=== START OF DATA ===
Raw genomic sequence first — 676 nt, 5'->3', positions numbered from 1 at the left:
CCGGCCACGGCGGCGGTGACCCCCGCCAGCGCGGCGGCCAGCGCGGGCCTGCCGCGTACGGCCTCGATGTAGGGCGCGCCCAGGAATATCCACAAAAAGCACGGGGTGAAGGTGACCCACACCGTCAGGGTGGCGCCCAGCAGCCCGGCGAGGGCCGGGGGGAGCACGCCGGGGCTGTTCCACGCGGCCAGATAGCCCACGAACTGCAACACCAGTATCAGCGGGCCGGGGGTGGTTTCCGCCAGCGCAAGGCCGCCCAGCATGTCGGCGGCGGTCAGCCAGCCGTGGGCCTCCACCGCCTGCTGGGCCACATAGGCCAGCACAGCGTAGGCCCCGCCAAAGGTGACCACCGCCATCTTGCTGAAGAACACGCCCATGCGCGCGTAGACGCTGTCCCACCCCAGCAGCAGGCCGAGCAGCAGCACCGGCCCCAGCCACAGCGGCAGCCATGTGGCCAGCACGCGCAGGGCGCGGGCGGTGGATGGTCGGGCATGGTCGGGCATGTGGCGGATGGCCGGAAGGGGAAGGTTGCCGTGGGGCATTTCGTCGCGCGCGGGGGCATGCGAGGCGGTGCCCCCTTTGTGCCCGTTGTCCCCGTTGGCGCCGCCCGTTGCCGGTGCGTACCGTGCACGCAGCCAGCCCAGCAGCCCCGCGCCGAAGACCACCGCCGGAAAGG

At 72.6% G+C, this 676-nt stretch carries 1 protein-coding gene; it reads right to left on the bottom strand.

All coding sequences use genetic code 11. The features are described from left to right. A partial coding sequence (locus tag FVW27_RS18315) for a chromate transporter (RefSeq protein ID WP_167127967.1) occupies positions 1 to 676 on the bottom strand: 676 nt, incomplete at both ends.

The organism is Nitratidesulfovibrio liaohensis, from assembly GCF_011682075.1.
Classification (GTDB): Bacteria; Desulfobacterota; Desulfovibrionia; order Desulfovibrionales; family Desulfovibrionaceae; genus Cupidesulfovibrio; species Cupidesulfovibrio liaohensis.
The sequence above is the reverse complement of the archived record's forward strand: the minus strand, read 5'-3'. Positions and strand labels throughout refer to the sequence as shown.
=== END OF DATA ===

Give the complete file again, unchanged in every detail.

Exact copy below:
Raw genomic sequence first — 676 nt, 5'->3', positions numbered from 1 at the left:
CCGGCCACGGCGGCGGTGACCCCCGCCAGCGCGGCGGCCAGCGCGGGCCTGCCGCGTACGGCCTCGATGTAGGGCGCGCCCAGGAATATCCACAAAAAGCACGGGGTGAAGGTGACCCACACCGTCAGGGTGGCGCCCAGCAGCCCGGCGAGGGCCGGGGGGAGCACGCCGGGGCTGTTCCACGCGGCCAGATAGCCCACGAACTGCAACACCAGTATCAGCGGGCCGGGGGTGGTTTCCGCCAGCGCAAGGCCGCCCAGCATGTCGGCGGCGGTCAGCCAGCCGTGGGCCTCCACCGCCTGCTGGGCCACATAGGCCAGCACAGCGTAGGCCCCGCCAAAGGTGACCACCGCCATCTTGCTGAAGAACACGCCCATGCGCGCGTAGACGCTGTCCCACCCCAGCAGCAGGCCGAGCAGCAGCACCGGCCCCAGCCACAGCGGCAGCCATGTGGCCAGCACGCGCAGGGCGCGGGCGGTGGATGGTCGGGCATGGTCGGGCATGTGGCGGATGGCCGGAAGGGGAAGGTTGCCGTGGGGCATTTCGTCGCGCGCGGGGGCATGCGAGGCGGTGCCCCCTTTGTGCCCGTTGTCCCCGTTGGCGCCGCCCGTTGCCGGTGCGTACCGTGCACGCAGCCAGCCCAGCAGCCCCGCGCCGAAGACCACCGCCGGAAAGG

At 72.6% G+C, this 676-nt stretch carries 1 protein-coding gene; it reads right to left on the bottom strand.

All coding sequences use genetic code 11. The features are described from left to right. A partial coding sequence (locus tag FVW27_RS18315) for a chromate transporter (RefSeq protein ID WP_167127967.1) occupies positions 1 to 676 on the bottom strand: 676 nt, incomplete at both ends.

The organism is Nitratidesulfovibrio liaohensis, from assembly GCF_011682075.1.
Classification (GTDB): Bacteria; Desulfobacterota; Desulfovibrionia; order Desulfovibrionales; family Desulfovibrionaceae; genus Cupidesulfovibrio; species Cupidesulfovibrio liaohensis.
The sequence above is the reverse complement of the archived record's forward strand: the minus strand, read 5'-3'. Positions and strand labels throughout refer to the sequence as shown.